NEW YORK -- Will they shop or will they stop?
Whether consumers keep spending or tighten their pursestrings could ultimately determine where the economy goes next.
New dismal economic news regarding job growth and business activity has raised concerns that the economy, which appeared to be strengthening, is now sputtering and could be heading back into a recession.
And this is sure to happen if consumers, who have been mostly resilient over the last two years despite all the economic woes and a tumbling stock market, put a freeze on buying.
"In the end, it boils down to the American consumer. It always does," Morgan Stanley chief economist Stephen Roach wrote in a recent report.
Consumer spending accounts for two-thirds of economic activity, and therefore it is a crucial gauge in monitoring how the economy behaves.
Through much of the recent recession and the bumpy slide on Wall Street, consumers were cautious, yet didn't curb their spending much. Thanks to low mortgage rates, they've been eager to buy new homes, and interest-free financing has prompted many to buy new cars.
Their spending has also been buoyed by consistent income growth, which means many Americans get a regular jolt to their paychecks.
"Consumers have been confident about spending because their incomes have been getting bigger and income today is more important to most people than future wealth," said Gary Thayer, chief economist at A.G. Edwards & Sons Inc. in St. Louis.
Their willingness to spend helped lift the economy from its recession earlier this year. But now the big question is whether they'll keep buying in the crucial months ahead.
Americans' confidence has been shaken by this summer's stock-market bloodbath and a wave of corporate scandals, leaving many nervous about what troubles are ahead - especially over possible layoffs.
It's now time watch to see if the steep slide in consumer sentiment, which hit a five-month low in July, translates into reduced spending. If consumers scale back now, it could almost guarantee that the economy falls back into a recession, which economists call a double dip.
Already, other economic fundamentals are pointing that way. The economy is now growing at an annual rate of 1.1 percent, far below the 5 percent rate seen in the first quarter of this year.
Business purchases are down significantly, as is construction spending. Companies, worried about what's to come, aren't creating many jobs, and there are new fears that the unemployment rate could rise by the fall.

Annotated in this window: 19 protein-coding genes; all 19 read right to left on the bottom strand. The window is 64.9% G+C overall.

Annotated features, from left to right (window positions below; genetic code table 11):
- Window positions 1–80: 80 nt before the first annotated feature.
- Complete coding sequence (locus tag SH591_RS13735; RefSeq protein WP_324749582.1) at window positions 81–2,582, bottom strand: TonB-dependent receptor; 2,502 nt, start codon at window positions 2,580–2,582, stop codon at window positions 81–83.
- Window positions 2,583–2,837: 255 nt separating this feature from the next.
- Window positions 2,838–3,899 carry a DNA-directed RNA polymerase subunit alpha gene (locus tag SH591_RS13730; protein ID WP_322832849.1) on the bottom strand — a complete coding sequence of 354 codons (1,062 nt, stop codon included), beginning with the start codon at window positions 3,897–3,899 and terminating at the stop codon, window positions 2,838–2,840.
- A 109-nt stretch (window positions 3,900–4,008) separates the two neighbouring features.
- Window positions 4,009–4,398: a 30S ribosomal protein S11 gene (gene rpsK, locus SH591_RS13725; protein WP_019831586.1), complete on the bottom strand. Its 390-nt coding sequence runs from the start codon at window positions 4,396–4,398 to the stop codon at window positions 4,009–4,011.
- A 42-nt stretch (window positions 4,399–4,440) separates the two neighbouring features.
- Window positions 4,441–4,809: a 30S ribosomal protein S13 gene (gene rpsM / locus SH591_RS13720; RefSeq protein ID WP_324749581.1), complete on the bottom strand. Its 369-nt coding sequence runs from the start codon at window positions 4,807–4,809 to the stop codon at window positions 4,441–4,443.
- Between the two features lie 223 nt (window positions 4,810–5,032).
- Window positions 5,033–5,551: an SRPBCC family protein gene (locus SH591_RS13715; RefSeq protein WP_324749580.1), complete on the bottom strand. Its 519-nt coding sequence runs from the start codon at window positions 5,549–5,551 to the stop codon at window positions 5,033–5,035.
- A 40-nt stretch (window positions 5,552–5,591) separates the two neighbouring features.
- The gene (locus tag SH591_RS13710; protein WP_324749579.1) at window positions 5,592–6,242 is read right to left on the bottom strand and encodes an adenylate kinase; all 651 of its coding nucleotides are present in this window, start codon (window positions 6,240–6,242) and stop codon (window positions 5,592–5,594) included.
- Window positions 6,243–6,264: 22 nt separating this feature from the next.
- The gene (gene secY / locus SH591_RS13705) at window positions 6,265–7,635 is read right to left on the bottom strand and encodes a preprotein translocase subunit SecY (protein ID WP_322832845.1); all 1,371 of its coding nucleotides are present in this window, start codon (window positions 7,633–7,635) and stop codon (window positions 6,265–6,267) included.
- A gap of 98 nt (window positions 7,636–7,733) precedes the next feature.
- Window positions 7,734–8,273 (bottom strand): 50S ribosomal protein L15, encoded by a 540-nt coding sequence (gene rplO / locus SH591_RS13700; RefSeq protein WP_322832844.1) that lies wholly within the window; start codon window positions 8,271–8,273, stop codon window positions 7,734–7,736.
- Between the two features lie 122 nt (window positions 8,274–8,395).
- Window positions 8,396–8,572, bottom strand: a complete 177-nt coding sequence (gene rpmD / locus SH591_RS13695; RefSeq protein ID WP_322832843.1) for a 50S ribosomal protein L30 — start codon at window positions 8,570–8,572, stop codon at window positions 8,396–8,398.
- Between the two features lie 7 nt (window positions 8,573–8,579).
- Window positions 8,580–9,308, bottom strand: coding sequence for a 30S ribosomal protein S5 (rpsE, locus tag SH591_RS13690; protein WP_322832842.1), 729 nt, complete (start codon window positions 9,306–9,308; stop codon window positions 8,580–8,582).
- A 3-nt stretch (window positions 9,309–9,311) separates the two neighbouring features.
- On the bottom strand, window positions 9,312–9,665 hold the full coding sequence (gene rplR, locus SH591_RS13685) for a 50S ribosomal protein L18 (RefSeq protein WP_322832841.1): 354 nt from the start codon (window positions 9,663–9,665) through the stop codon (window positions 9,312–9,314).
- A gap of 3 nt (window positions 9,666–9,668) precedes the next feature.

"There is no question that there is a risk of consumers pulling back and taking the economy with them," said Scott Hoyt, director of consumer economics at Economy.com in West Chester, Pa.
Just consider the consumers' role in the economy.
If consumers stop shopping for clothes, that pushes down retailers' sales. Over the long term, merchants start laying off employees and closing down unprofitable stores. At the same time, manufacturers lose money and are forced to do their own cost-cutting.
As a result, jobs are lost and few are created. Unemployed workers, in turn, curb their buying, and the trickle-down effect rumbles through much of the economy.
So far, consumers are giving mixed signals of what they'll do next.
Auto sales continue to rise, thanks to extended no-financing programs. There were 18.1 million vehicles sold in July vs. an average of 16.1 million the previous two months.
New-home sales are up, and while there was an 11.7 percent dive in existing-home sales in June, they've been running at brisk levels all year and 2002 is still expected to set records.
But there's been some sluggish buying at the mall.
A number of teen retailers, including Gadzooks and Hot Topic, announced they would miss earnings expectations for the quarter, caused in part by a slump in sales during the last few weeks of July. That's raised fears that parents might be reining in their free-spending teens as they head out for back-to-school shopping.
Target's July sales were also disappointing, mostly due to weakness in its department stores division. Even retailing giant Wal-Mart has seen some pullback, with July sales likely to be at the low end of expectations.
"There has been a psychological downshift on the part of the consumer, and it is unclear how that will play out going forward," said John Morris, a managing director at the investment bank Gerard Klauer Mattison. "
There's no doubt that all eyes are watching what happens next. Consumers are at a crossroads right now, and what they decide will have broad implications.
"In my view, the excesses of the American consumer will go down in history as the hallmark of the roaring 1990s. Those excesses have yet to be purged," said Morgan Stanley's Roach. "There may be good reason to suspect that such a moment of truth may be at hand."